Many reservoir projects operate under some type of water control plan that relies on seasonal
change of reservoir elevations. This sequence of reservoir elevation change is usually termed a guide
(or rule) curve. Depending on the project authorization, the guide curve may permit rather large pool-
level fluctuations on an annual basis. For example, operation of a flood control project usually involves
drawing down the reservoir level during the fall and winter and filling during the spring and early summer
to a stable pool through the summer and early fall.
In some cases where the summer pool elevation is maintained at a relatively stable elevation,
water quality may be a concern. Water quality concerns in the reservoir which result from poor quality
inflows may be averted by pooling up later in the year. In another approach, the retention time of the
reservoir may be modified by adjusting the guide curve. Constituents of water quality that may be
affected by this technique include inflow with undesirable qualities, nutrient loading of the reservoir (and,
in turn, the effects on algal growth and fisheries), turbidity, and sedimentation.
For example, inflows with a high sediment load may be delayed in the upper reaches of a
reservoir and allowed to settle out before reaching the outlet works. Therefore, some modification of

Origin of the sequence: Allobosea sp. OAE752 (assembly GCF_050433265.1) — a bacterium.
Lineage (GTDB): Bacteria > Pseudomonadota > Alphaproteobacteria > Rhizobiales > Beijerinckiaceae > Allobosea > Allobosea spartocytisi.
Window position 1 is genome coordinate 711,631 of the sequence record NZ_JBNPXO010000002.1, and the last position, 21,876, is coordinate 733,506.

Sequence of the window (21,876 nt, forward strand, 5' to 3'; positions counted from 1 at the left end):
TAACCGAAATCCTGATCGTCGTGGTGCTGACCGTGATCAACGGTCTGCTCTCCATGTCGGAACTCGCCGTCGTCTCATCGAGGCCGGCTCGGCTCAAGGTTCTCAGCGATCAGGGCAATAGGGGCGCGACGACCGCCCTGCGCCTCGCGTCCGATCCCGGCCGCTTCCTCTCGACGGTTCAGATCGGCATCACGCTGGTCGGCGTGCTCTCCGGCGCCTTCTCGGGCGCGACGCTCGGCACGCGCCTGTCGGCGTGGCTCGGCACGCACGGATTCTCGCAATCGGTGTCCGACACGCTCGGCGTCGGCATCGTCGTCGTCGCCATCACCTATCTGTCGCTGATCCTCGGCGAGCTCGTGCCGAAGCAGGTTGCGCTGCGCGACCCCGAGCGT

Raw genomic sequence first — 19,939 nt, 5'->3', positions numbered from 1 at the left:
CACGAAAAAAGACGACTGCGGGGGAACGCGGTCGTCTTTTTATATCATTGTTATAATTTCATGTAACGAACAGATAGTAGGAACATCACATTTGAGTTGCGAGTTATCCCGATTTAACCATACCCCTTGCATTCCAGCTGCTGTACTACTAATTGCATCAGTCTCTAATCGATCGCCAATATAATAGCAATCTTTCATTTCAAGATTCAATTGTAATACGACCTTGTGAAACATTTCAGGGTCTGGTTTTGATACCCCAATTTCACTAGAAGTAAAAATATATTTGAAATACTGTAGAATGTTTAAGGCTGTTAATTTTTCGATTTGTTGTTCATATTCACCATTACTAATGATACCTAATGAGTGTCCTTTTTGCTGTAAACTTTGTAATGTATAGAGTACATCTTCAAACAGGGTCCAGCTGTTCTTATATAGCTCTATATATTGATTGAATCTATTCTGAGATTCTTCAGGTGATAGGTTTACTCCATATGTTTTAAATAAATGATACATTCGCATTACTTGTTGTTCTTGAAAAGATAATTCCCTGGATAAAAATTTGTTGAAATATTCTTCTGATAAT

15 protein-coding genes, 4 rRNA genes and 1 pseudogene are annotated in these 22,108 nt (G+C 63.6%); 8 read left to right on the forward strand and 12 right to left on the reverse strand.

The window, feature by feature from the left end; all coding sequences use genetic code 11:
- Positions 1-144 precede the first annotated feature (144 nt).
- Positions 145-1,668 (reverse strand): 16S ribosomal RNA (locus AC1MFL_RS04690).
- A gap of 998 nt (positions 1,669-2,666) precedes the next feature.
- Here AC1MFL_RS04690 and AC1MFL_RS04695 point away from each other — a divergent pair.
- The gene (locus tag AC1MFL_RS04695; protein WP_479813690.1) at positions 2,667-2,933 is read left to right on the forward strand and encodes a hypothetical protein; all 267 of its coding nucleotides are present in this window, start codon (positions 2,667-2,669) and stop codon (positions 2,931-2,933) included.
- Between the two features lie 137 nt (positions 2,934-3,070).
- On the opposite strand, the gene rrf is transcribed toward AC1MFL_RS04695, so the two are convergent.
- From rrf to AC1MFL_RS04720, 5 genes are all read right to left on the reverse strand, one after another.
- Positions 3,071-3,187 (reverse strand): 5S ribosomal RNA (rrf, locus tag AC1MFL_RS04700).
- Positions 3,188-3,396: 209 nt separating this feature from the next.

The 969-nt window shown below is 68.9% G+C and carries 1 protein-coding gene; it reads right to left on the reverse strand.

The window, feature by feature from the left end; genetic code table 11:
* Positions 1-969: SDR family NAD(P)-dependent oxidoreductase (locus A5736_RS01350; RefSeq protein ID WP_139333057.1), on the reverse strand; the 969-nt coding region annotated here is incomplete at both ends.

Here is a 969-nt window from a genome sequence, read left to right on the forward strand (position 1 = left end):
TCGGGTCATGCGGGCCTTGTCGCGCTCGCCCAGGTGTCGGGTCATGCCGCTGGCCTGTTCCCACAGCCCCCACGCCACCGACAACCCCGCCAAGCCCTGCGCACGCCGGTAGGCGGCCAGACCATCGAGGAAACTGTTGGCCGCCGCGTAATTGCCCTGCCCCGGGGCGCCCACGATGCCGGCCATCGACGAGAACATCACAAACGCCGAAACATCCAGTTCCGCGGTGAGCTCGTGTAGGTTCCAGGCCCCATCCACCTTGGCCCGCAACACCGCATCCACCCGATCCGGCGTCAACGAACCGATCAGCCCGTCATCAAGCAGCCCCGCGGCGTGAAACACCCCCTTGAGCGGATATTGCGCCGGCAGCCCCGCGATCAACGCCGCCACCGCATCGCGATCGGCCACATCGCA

the guide curve to reduce or increase the residence time may enhance the water quality of the reservoir.
Modification of the guide curve is a technique that relies on changing the hydraulic residence
time of inflows in the pool to control poor quality inflows. This can be accomplished by maintaining a
small pool through most of the flood control season and allowing undesirable inflows entering the reser-
voir to be flushed through. The reservoir is then allowed to fill to summer pool elevation later in the
season, when the inflow water quality is typically better. If inflow quality is governed more by discharge
than season, maintaining a larger pool with a greater retention time may allow suspended material to
settle in the headwaters, and thereby improve the quality of the main portion of the reservoir.
Another variation of this technique relies on changing the minimum pool elevation of the
reservoir and allowing additional storage for water quality maintenance or conservation of a quality
resource, such as cool water for downstream release. Adjusting the guide curve may also have a
significant benefit to the wildlife of the reservoir by creating additional habitat at critical times or
controlling aquatic plant growth. An example of a modification of a guide curve is shown in Figure


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